By Steve Newton
Google “100 greatest guitarists” these days and what shows up at the top is a total joke. It’s the high ‘n’ mighty Rolling Stone‘s list of the 100 Greatest Guitarists of All Time, from November 2001.
And man does it suck.
But what do you expect from the same bozos who oversee the Rock and Roll Hall of Fame?
“We assembled a panel of top guitarists and other experts to rank their favorites and explain what separates the legends from everyone else,” reads the intro to the list, but they aren’t foolin’ anyone. What kind of “top guitarists” and “experts” would dare compile a list of the world’s best pickers and put the godlike Rory Gallagher way down at number 57? They dumped him two spots behind axe master John Lennon, fer chrissakes.
What the fvck!?
They made Jimi Hendrix number one–which I don’t have a problem with–but then they screwed up royally again when they put Jeff Beck at number 5, behind Eric Clapton (2), Jimmy Page (3), and Keith Richards (4). Come on! Keith Richards? I love Keef‘s playing as much as the next guy, but he doesn’t hold a candle to Beck. Nobody who’s still breathing does.
Speaking of dead guys, it was a nice surprise to see Duane Allman take the number 8 spot, but there’s no way Stevie Ray Vaughan (12) should have been kept out of the Top 10. Even though Quadrophenia is my fave album of all time, I believe Pete Townshend (10) should have been bumped to make way for Stevie.
Equally shocking is the number of deserving guitarists who got left off the Top 100 entirely, people like Roy Buchanan, Danny Gatton, Michael Schenker, Alvin Lee, Warren Haynes, Joe Satriani, Steve Vai, Sonny Landreth, Robin Trower, Gary Moore, Rick Derringer, Steve Howe, Eric Johnson, John Fogerty, Joe Bonamassa, Steve Morse, Steve Lukather, Jorma Kaukonen, Guthrie Govan, Brian Setzer, Tommy Emmanuel, Lenny Breau, and Hank Marvin.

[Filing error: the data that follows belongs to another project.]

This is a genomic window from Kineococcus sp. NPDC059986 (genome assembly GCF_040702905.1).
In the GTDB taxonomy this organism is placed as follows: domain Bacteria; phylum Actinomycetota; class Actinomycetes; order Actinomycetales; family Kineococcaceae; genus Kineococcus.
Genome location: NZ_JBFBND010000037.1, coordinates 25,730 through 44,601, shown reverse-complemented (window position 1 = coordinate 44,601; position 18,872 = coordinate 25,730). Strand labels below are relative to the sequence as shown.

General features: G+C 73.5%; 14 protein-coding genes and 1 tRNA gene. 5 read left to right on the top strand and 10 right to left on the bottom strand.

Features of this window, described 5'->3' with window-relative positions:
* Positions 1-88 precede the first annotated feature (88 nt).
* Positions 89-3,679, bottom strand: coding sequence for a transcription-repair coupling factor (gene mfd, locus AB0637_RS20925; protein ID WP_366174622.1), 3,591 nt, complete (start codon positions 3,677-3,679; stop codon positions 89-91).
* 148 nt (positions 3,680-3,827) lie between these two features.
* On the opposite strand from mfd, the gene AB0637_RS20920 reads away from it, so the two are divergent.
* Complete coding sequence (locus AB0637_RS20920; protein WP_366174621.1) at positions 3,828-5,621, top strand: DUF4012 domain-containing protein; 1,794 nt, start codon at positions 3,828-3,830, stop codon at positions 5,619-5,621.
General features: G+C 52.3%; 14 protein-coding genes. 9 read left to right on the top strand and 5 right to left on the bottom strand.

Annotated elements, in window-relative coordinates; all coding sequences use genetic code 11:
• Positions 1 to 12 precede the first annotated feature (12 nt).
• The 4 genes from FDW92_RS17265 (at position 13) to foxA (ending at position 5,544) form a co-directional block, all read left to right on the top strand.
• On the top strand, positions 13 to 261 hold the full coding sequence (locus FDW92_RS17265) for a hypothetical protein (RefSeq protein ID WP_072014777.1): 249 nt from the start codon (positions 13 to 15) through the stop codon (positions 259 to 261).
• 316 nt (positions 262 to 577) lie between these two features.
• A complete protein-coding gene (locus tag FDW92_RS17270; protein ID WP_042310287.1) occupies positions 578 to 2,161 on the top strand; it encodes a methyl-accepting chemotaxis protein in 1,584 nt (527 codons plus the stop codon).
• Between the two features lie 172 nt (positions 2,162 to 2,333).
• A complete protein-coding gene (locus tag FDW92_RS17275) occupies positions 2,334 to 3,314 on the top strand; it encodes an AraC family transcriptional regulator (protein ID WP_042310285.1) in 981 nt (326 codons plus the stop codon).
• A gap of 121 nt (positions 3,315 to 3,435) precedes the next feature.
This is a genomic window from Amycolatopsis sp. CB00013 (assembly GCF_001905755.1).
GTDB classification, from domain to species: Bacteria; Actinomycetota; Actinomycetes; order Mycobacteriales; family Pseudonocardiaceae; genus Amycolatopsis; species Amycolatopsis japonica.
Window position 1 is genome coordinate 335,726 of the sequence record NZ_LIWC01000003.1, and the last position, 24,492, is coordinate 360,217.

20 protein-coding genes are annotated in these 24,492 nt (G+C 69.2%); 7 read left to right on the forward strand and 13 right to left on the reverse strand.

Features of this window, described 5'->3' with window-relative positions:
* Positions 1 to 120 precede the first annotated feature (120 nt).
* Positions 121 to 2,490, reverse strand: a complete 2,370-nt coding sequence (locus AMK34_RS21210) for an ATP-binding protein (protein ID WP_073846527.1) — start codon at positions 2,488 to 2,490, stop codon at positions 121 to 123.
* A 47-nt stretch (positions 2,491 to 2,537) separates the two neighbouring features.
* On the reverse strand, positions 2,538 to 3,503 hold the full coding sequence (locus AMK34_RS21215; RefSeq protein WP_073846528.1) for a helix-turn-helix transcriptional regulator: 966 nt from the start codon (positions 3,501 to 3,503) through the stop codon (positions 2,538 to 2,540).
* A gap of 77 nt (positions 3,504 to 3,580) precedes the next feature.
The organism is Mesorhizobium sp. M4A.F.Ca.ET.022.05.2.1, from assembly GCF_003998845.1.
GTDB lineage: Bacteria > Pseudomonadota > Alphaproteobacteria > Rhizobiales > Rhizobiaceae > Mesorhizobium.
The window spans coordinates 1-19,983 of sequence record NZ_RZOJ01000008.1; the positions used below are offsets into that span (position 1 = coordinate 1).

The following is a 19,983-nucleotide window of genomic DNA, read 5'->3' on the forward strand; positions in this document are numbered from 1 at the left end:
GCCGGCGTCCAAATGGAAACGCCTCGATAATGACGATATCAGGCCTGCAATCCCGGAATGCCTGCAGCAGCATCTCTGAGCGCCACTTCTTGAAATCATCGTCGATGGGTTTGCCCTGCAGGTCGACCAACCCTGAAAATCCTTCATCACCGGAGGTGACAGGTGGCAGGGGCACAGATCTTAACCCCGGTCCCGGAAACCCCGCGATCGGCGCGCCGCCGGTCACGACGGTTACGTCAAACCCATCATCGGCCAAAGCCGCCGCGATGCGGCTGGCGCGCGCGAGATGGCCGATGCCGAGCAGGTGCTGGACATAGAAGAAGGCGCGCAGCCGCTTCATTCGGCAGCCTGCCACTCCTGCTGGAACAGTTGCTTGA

And speaking as a proud Canadian, how about Jeff Healey?
The brainiacs at Rolling Stone could have easily made room for at least a few of those instead of wasting valuable space on the likes of Lou Reed (81), Joni Mitchell (75), Roger McGuinn (95), Bruce Springsteen (96), and Paul Simon (93).
Paul Simon’s a “greater” guitarist than Gary freakin’ Moore? Piss off, Rolling Stone.
On the bright side, I was happy to see that a few of my faves who sometimes fly under the guitar-hero radar got chosen, in particular Dick Dale (74), Link Wray (45), Duane Eddy (64), Hubert Sumlin (43), Mike Campbell (79), Otis Rush (53), and the mighty Mick Ronson (41).
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